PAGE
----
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# Line regulation

## What is line regulation?

In linear regulators, the output voltage is affected by the input voltage. Line regulation measures how much it is affected: $$\mbox{Line regulation} = \frac{\Delta V_{out}}{\Delta V_{in}}$$ We want this specification to be as low as possible. There are several ways of finding out this relation, but the most systematic one, that can be applied the same way to all circuits, is the small-signal analysis. Basically, a circuit is working at some operating point and we analyze it for small variations of some parameter, this case the input voltage $V_{in}$. Since we are analyzing around a specific point, we approximate the circuit to a linear version (remember Taylor series?), just with resistances, capacitors, inductors and sources. From here we can get a closed-form relation between any two parameters of the circuit. Constant voltage sources, such as the average value of the input voltage $V_{in}$, become short-circuits and constant current sources, such as the average value of the load current, become open-circuits.

## Examples

### Shunt linear regulator

Let's try with the shunt regulator. For a given operating point, the zener diode can be replaced by a resistance $r_z$ (that is the small-signal model of the diode). The input voltage is our changing parameter, therefore we connect a voltage source $v_{in}$ to it. Therefore, we have:

Then: $$v_{out}= \frac{r_z||R_L}{r_z||R_L + R_D} v_{in}$$ Since $r_z \ll R_L$ (be careful, this is true for the small-signal model. In the large signal analysis, this does not apply), we can approximate $r_z || R_L \approx r_z$, which gives us: $$v_{out}= \frac{r_z}{r_z + R_D} v_{in}$$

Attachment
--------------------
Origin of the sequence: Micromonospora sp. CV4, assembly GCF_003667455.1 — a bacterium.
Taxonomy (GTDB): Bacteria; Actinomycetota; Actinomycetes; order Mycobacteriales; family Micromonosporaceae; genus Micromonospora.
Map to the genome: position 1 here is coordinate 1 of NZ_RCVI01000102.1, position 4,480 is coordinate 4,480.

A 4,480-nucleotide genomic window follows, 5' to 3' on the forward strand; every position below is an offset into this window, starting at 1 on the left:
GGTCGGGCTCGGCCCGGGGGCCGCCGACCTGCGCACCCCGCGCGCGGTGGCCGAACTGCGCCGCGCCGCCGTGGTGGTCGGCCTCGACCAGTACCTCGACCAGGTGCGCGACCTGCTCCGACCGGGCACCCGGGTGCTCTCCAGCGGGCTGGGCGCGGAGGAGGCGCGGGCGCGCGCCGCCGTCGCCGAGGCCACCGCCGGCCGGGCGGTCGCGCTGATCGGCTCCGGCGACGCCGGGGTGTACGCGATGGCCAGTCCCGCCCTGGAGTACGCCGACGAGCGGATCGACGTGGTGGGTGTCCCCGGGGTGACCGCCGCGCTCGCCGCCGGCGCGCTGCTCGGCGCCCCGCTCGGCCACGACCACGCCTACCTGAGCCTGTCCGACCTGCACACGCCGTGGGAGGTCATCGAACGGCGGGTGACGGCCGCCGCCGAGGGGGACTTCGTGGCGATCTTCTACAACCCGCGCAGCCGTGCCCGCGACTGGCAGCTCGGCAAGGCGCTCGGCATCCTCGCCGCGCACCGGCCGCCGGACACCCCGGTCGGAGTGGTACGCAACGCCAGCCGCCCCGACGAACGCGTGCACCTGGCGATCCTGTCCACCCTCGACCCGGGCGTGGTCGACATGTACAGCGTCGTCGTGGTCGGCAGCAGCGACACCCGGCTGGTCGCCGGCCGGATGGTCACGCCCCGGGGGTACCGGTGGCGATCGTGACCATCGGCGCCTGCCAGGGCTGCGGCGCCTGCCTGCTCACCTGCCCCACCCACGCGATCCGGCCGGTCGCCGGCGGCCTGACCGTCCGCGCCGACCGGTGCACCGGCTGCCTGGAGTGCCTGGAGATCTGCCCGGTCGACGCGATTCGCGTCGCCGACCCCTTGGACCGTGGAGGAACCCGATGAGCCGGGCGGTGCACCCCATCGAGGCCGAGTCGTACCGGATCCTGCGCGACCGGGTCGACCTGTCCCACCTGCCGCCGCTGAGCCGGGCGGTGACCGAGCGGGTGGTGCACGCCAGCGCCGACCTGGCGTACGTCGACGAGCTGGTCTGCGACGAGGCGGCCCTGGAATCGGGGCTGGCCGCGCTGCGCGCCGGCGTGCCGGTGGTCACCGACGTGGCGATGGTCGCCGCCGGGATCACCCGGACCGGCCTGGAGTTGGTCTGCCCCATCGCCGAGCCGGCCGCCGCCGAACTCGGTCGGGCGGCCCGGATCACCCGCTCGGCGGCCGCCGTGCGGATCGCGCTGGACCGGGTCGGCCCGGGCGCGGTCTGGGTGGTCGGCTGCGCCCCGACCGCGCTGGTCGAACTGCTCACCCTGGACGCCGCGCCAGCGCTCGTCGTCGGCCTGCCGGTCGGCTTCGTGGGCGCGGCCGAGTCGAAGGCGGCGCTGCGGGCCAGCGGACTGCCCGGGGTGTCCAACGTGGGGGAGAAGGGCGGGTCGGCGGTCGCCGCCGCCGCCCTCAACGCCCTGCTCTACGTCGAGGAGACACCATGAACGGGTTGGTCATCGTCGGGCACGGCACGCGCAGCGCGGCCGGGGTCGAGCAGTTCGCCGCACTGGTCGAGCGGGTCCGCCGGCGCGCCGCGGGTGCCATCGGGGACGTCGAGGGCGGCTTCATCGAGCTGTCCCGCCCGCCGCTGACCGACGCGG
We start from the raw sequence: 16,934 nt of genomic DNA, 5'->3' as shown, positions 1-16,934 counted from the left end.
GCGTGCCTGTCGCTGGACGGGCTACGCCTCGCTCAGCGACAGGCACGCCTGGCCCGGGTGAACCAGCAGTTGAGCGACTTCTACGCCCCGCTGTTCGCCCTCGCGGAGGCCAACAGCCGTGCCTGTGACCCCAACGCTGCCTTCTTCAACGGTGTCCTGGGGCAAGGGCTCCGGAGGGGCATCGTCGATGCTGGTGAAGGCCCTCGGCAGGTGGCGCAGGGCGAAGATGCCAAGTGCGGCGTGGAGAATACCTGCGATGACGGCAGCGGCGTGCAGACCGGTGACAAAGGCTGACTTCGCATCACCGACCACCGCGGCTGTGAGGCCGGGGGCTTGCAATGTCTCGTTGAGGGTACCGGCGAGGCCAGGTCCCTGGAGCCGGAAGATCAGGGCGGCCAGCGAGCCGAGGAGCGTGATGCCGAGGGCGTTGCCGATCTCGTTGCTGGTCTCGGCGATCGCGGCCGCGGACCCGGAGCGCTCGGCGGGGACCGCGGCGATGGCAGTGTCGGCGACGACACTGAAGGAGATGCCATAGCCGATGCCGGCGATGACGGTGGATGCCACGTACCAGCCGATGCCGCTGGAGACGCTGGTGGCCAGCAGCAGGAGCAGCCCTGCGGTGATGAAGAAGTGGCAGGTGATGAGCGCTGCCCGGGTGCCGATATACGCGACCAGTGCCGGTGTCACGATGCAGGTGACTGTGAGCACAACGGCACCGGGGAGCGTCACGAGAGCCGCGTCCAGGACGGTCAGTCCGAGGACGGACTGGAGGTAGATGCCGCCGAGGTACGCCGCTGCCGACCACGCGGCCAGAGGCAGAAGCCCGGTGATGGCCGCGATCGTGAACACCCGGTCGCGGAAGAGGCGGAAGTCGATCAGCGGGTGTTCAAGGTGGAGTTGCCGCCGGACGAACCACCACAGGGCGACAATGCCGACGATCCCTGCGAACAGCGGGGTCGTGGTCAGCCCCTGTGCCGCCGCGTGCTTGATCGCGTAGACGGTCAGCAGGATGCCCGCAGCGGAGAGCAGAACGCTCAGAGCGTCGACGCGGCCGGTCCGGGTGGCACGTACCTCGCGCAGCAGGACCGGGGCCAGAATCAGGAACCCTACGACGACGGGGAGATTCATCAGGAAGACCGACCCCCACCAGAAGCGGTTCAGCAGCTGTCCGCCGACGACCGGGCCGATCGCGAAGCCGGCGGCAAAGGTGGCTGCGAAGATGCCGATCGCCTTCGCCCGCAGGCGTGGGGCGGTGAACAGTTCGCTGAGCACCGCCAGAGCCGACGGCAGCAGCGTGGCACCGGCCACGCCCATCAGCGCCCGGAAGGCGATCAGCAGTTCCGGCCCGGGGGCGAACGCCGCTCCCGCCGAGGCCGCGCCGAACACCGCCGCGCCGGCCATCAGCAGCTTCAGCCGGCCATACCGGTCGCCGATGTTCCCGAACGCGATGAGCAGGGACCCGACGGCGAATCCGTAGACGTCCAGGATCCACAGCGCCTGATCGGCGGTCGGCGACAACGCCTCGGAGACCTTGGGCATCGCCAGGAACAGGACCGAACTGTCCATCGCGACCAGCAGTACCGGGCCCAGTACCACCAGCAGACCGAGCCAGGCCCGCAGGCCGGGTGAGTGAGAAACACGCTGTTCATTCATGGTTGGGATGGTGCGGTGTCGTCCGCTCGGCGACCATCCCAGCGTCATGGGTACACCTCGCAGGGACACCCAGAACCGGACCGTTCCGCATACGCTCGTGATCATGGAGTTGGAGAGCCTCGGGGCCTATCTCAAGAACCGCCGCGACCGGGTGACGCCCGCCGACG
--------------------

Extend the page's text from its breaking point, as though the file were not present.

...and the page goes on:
### Series regulator with feedback and MOSFET pass transistor

For the regulator with feedback, it is important to account with a parallel resistance $r_{ds}$ that exists in the small signal model of the MOSFET transistor. Also, for this case, there is a voltage source in the input, representing our change in the input voltage.

To calculate the transfer function between input and output voltages, we start with the Kirchhoff Current Law (KCL) in the output node: $$i_{out} \approx g_m v_{sg} + \frac{v_{in} - v_{out}}{r_{ds}}$$ $$\frac{v_{out}}{R_L} \approx g_m (v_{in} - A_o \frac{R_2}{R_1+R_2} v_{out}) + \frac{v_{in} - v_{out}}{r_{ds}}$$ Good, now our only variables are $v_{out}$ and $v_{in}$. Working out the above equation, we end up with: $$\frac{v_{out}}{v_{in}} = \frac{R_L + g_m r_{ds} R_L}{R_L + r_{ds} + g_m r_{ds} R_L A_o \frac{R_2}{R_2+R_1}}$$ Recognizing that $R_L + r_{ds} \ll g_m r_{ds} R_L A_o \frac{R_2}{R_2+R_1}$, we can approximate the above equation to: $$\frac{v_{out}}{v_{in}} = \frac{1 + g_m r_{ds}}{g_m r_{ds} A_o \frac{R_2}{R_2+R_1}}$$ Even more, $g_m r_{ds} \gg 1$, which approximates the above equation to: $$\frac{v_{out}}{v_{in}} = \frac{R_2+R_1}{A_o R_2}$$ And there you have it, the line regulation reduces with the gain of the opamp, just like the load regulation.

### Datasheet

This is the line regulation spec in the 78xx series datasheet, named Input voltage regulation and measured for two input voltage ranges

and this is in the LM317 datasheet, measured in a range of input-voltage differences and indicated in %/V, since it is an adjustable regulator.

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